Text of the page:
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Biggest hospital health threat: patient families

ISTANBUL – Hürriyet Daily News | 3/15/2011 12:00:00 AM |

Medicine is a dangerous profession in Turkey, where half of all doctors and more than a third of nurses working at polyclinics and emergency services say they have been exposed to physical and verbal abuse on the job. Patients’ families are often the perpetrators of violence, hospital personnel report in a survey, saying such incidents are on the rise, statements seemingly corroborated by a recent beating assault in Mardin and a stabbing case in Kars

When Erdal Aydoğan’s wife fell ill Sunday night, he took her to Kızıltepe State Hospital in Southeast Turkey’s Mardin province for treatment. But when he found out that treatment included a male nurse giving his wife an injection, Aydoğan reportedly exploded.

“How could a man give an injection to my wife,” Aydoğan yelled before allegedly beating and punching male nurse Cafer Cengiz, 25, in the hospital’s emergency services area. Other employees attempted to restrain the enraged husband and remove him from the premises.

Cengiz’s experience is not unusual in Turkey, where a recent poll by the Istanbul Medical Chamber showed that nearly half of all doctors working at polyclinics and emergency services in hospitals, and more than a third of nurses, are exposed to physical and verbal violence – often by family members of the patients.

Seventy-two percent of participants in the survey agreed with the statement, “Violent incidents have increased within the last year,” while 51 percent agreed that, “Violent incidents have gone up at the institution where I work.”

Another such incident occurred Saturday, when Bülent Öcal, a doctor at Kars State Hospital in Eastern Turkey, was stabbed in the hospital’s polyclinic by a patient and his two relatives for not taking good enough care of the patient, whose nose was bleeding.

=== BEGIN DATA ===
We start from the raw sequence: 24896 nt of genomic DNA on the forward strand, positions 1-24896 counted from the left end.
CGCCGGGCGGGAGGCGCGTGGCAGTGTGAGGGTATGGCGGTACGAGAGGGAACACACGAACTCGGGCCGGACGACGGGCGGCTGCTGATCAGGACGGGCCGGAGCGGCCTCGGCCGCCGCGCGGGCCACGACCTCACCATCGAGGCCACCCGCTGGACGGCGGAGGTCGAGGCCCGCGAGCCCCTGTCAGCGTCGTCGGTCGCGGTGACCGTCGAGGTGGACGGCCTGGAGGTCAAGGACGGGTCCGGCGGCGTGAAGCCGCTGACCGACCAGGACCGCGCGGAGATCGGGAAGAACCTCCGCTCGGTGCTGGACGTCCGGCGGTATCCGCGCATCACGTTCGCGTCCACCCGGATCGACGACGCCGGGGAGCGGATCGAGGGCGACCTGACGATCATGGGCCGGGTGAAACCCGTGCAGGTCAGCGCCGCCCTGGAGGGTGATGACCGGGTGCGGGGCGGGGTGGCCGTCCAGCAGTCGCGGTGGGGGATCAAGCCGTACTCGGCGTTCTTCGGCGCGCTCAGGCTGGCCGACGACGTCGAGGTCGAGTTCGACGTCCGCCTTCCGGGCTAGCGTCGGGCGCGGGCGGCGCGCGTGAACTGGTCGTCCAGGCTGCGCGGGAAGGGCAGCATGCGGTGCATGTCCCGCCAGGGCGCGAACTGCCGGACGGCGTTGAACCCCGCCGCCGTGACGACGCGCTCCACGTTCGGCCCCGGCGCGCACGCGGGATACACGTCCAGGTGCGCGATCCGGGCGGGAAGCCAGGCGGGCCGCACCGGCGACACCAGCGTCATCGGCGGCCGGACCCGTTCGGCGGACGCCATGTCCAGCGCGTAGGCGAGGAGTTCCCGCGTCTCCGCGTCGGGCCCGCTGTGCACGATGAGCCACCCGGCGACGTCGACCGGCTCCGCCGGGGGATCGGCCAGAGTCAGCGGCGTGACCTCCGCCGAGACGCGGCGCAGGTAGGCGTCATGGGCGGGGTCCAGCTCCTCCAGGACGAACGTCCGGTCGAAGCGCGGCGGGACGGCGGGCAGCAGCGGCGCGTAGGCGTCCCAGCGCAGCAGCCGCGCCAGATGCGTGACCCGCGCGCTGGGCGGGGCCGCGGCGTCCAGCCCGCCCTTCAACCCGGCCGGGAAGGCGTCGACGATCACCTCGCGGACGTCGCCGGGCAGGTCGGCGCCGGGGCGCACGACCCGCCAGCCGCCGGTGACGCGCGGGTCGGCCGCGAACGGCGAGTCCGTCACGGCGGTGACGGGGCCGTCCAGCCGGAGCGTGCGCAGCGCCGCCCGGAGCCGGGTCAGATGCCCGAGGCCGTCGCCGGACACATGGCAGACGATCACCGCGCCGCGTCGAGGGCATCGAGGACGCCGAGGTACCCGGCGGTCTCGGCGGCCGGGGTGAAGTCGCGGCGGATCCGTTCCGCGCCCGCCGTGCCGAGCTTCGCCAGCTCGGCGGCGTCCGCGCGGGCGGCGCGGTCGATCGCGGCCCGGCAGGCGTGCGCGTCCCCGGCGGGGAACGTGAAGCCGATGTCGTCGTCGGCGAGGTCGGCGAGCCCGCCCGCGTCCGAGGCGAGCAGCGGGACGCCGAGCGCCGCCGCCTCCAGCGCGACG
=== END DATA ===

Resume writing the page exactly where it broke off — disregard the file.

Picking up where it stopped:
The attackers were caught by the hospital’s security forces and taken to the police. The doctor was wounded near his right back rib and he had bruising around his eyes. Provincial Health Manager Fahri Sevinç condemned attacks on doctors, saying they are performing their duties under hard conditions.

Medical staff working in emergency services reported the most mistreatment, the Istanbul Medical Chamber poll said. Overall, 45 percent of doctors, 35 percent of nurses, 11 percent of administrative clerks and 7 percent of security guards said they had been exposed to violence at work. Twenty-nine percent of all health employees said they encounter physical and verbal abuse almost every day.

Following such incidents, 40 percent inform the police and 33 percent file a case.

A separate poll conducted by the Isparta and Burdur Medical Chambers showed that 45 percent of health employees have been exposed to physical violence in the last year.

The male nurse in the Mardin case said he was grieving because of being exposed to such an attack. “I sent the woman’s husband away so he could deal with entering her record into the system. Afterward, I gave her an injection,” Cengiz said. “When he learned the situation, he punched me. Nearly 70 percent of the patients arriving at the hospital are women. Our job is [dealing with] emergencies; whether we like it or not, we have to interfere.”

The hospital’s medical staff does not get to choose their patients, Cengiz said, adding that the family did not demand the patient receive the injection from a female nurse. “If they had told us about their sensitivity, we would have given her to our female health employees,” he said.

Medical staff protested the attack by gathering in front of the hospital Monday. The chief physician of the hospital, Sefer Varol, said he would have preferred to say better things that day, marked as Medical Day in Turkey, but that the attack had ruined it.

“Our health employee on duty at the emergency service was attacked. He was beaten by a patient’s husband after a standard injection. Health employees do not feel their lives are safe under these conditions,” Varol said. “We complain about this issue very much and we want law enforcement officers and the courts of justice to show sensibility on this issue. We also want our citizens to help us.”

A female nurse working at the state hospital condemned the attack against her male colleague. “A woman giving an injection to a man is not wrong, but a man giving one to a woman is perceived as wrong. What’s the difference?” said Filiz Aydın. “We have a medical oath; we want to give equal service to everybody. We are fed up with insults and battering.”

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